Snowboarding in serious decline?

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  1. #1

    Snowboarding in serious decline?

    Saw this in the Globe a few days ago and I was intrigued.

    http://www.bostonglobe.com/sports/20...2uL/story.html

    One interesting quote: “Our ski sales have just hammered our snowboards,” said Mike Murphy, Sanchez’s boss at Sportworks in Duxbury, which he manages. “For every 25 pair of skis we sell, there’s maybe one snowboard. It used to be 50-50.”

    I really don't know what to think of this because from what I see on the slopes leads me to think that Snowboarding is still on the rise.

    Days on the Snow:

    Pre 2011:~20 per year
    2011-2012: 19
    2012-2013: 34
    2013-2014: 25
    2014-2015: 23
    2015-2015: 17

  2. #2
    I don't know much about the technology in snowboards. But all my friends that ride with me have had their boards for 7 or more years it seems. Meanwhile my skiing buddies and I are getting new skis every 2-4 years. I've been told that snowboards don't change as much as skis do, so maybe that has to do with the sales.

    I still see plenty of people riding. I'd say its almost 50/50 depending on where you go.

  3. #3
    I saw some onslope rental shop stats for one area. This year they stock 33% boards, 66% skis.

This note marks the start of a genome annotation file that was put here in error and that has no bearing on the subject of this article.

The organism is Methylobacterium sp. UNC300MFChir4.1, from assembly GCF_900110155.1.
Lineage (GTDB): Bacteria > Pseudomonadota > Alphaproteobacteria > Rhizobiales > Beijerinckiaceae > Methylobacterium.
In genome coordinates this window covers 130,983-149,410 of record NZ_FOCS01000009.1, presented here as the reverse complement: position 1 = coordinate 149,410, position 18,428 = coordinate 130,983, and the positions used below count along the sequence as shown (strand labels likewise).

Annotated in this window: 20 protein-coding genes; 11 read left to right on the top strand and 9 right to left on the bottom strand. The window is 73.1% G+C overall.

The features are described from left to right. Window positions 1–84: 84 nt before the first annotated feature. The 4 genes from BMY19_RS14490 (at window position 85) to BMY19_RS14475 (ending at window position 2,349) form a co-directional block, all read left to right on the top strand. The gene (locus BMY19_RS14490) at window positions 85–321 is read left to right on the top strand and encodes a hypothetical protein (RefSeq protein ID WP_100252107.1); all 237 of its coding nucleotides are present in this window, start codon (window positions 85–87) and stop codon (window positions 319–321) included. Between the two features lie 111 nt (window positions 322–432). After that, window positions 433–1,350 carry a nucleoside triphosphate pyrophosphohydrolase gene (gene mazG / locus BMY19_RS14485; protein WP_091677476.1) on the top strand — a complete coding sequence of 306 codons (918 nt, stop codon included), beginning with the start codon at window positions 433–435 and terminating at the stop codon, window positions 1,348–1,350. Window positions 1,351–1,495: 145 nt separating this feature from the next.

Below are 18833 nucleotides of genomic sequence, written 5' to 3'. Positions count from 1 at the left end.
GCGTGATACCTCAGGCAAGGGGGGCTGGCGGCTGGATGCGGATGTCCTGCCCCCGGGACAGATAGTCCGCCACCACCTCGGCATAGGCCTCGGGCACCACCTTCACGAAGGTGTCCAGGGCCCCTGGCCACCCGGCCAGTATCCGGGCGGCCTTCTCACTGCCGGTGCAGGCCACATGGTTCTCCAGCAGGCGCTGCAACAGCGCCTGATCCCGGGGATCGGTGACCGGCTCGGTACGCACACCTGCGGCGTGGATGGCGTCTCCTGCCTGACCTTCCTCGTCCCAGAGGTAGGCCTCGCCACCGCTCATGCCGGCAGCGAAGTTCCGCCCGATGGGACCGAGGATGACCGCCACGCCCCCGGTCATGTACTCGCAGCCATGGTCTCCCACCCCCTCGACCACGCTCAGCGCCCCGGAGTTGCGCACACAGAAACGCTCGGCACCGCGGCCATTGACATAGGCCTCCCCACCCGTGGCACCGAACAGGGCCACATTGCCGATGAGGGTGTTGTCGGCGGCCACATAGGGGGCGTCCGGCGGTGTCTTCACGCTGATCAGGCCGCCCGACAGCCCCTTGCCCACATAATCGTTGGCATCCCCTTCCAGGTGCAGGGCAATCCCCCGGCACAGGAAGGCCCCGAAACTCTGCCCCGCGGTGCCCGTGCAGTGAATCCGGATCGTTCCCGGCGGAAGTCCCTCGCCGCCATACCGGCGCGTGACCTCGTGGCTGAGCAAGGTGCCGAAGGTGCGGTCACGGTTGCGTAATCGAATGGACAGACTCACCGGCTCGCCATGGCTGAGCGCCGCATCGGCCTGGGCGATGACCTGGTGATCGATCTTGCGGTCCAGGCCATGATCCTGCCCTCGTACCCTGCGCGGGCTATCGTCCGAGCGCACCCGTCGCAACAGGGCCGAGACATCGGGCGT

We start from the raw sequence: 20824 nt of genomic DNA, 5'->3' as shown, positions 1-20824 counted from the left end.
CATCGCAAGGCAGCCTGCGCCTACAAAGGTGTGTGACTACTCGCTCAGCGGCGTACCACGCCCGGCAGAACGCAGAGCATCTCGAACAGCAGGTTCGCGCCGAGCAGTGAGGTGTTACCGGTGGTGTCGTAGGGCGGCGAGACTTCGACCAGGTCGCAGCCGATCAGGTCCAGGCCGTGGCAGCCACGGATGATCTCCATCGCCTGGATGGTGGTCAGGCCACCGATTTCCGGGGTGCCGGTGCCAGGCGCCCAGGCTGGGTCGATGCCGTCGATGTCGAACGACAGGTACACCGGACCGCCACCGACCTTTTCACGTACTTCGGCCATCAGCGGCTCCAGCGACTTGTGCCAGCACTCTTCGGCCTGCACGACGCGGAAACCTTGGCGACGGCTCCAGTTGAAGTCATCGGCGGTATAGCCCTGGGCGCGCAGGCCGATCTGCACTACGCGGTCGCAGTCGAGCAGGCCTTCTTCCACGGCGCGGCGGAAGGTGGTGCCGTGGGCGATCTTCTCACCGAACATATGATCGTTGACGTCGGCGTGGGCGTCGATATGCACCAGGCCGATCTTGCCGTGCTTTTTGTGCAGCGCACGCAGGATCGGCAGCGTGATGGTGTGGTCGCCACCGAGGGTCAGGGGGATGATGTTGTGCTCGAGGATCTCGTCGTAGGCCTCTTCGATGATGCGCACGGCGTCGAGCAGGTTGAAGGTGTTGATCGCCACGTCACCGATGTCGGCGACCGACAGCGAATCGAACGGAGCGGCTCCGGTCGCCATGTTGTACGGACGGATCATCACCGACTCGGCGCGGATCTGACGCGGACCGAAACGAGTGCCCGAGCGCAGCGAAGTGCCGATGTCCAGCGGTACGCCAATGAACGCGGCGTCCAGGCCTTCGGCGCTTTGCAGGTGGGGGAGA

It's not fair to judge the ski population on how much they purchase. Perhaps boarders, as a group are more frugal, or maybe they don't trash their boards like skiers do, lessening the need for new purchases.

    Regarding the overall participation, the other industry wide stat is that the number of boarders have stagnated, while skier numbers are up.
    Sent from my TACPOD (Tactical Airborne Command, Control, Communications and Intelligence Pod) using Satellite TADIL J Alternate Gateway Controller (Alternate STGC) via Blackjack

  4. #4
    thetrailboss's Avatar
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    Though I agree with the suggestion that snowboarding is on a decline (at the moment), I think the methodology here is a bit skewed because their data (sales of boards) has more to do with the demographics of the buyers than the amount of participants. Sure, lower snowboard sales might be indicative of a decrease, but snowboarders tend to be younger folks with less disposable income to buy new gear every year.

    A fairer assessment might be to ask areas the breakdown of skiers vs. boarders.